That’s right; Fade to Silence is actually a rogue-like game too, which I found out the hard way. Once you lose a battle and go down for the count, everything you’ve accumulated is lost forever. Thereafter, you’ll have to trudge around through the snow some more, gather resources once again, and hopefully not lose them by dying again.
I get rogue-like games. I’m okay with dying over and over if there is something different that adjusts each time; offering me something new in the process of coming back. In Fade to Silence, everything seems like a chore, not only because of the ultra-grindy resource gathering system but because all of its other systems seem tedious and repetitive as well.
Combat is one of my biggest gripes. While viewing the few seconds of combat in the game’s trailer, you’ll think that it looks very reminiscent of a Dark Souls title. However, after playing it you’ll see that your character only has one combo at his disposal. That’s it: Uno.
Combat basically consists of attacking your adversaries with your sole combo, backing up a few steps to avoid its counter-attack, and then lashing out with your combo again. Over and over until the damn thing falls. Sekiro: Shadows Die Twice, this is not.
Fade to Silence’s visuals are also nothing to write home about. The game suffers from a muted palate, muddy and blurry textures, and rather blocky models. I don’t really mind minimalistic graphics if they are stylishly done and fit the overall vibe that the developers are going for. However, when the devs are obviously going for a grimmer and more realistic look, having a game that looks like a PS 2 title isn’t going to win you any awards in terms of immersion.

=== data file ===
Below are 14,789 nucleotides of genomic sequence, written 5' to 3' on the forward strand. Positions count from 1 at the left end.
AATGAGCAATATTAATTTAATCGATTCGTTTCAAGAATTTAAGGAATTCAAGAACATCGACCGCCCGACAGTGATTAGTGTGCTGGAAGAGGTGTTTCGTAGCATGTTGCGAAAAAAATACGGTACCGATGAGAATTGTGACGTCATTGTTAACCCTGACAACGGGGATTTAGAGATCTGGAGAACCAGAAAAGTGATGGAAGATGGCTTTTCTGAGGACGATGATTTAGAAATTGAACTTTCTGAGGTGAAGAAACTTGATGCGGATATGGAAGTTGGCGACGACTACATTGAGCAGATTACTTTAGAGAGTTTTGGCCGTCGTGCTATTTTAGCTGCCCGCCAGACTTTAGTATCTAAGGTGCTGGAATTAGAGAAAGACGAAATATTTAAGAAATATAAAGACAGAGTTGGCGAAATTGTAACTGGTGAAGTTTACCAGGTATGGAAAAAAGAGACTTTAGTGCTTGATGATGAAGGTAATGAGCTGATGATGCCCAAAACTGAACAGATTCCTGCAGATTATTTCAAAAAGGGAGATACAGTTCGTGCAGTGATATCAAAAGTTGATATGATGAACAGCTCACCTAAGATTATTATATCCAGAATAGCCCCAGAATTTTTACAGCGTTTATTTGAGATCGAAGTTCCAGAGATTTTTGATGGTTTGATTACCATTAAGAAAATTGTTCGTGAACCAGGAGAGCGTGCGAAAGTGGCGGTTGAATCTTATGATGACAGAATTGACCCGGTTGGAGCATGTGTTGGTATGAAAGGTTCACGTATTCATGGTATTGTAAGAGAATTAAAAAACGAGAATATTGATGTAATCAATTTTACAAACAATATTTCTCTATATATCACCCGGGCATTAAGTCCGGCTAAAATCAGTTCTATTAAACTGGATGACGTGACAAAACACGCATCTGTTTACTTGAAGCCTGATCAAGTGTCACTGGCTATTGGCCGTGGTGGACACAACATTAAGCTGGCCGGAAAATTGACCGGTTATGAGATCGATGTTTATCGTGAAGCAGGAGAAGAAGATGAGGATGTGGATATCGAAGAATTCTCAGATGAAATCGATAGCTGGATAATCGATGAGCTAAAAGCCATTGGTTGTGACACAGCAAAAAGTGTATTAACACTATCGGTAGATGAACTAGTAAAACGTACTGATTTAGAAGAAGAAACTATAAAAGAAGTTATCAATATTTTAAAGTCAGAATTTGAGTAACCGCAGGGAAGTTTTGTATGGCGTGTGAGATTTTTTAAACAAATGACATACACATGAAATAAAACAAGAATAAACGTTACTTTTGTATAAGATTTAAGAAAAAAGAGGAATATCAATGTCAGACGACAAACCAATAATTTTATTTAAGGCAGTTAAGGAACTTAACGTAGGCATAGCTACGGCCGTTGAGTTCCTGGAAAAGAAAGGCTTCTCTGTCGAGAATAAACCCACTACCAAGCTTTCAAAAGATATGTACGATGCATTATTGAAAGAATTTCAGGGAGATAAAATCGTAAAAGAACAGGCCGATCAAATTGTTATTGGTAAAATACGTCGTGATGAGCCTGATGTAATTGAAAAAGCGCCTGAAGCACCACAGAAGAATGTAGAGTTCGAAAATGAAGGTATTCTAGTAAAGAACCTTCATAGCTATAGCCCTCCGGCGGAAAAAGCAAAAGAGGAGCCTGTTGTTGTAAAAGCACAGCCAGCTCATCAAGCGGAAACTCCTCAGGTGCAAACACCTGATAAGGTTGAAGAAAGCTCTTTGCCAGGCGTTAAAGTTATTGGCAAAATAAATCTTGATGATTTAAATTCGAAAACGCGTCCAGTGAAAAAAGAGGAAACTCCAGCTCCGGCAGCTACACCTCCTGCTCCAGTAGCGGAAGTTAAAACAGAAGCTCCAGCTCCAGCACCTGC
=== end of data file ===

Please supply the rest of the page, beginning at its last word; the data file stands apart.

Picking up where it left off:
To its credit, the concept behind Fade to Silence is an interesting one. Having to survive against post-apocalyptic horrors from another world in vast frozen tundra environments seems like an automatic win. Unfortunately, the game’s design choices were haphazardly implemented. It was as if everyone on the dev team had something that they wanted to have implemented in the game, and the lead game designer just couldn’t say no.
Fade to Silence can be a fun game at times. Its backstory has a desperate sort of high stakes survival aspect to it that may draw you in, at least at first. But when the tedium of both its wonky combat and boring resource gathering systems kick in, you’ll probably lose patience with it. To end on a hopeful note, perhaps the devs will learn some useful things from all of the negative player-feedback and address these various gameplay issues in future patches and updates.
Fade to Silence features some pretty okay looking graphics that make its survival gameplay truly shine. However, you want to have a pretty beefy gaming PC or gaming laptop in order to play it at a decent framerate. So, you may just want to invest in a decent gaming rig: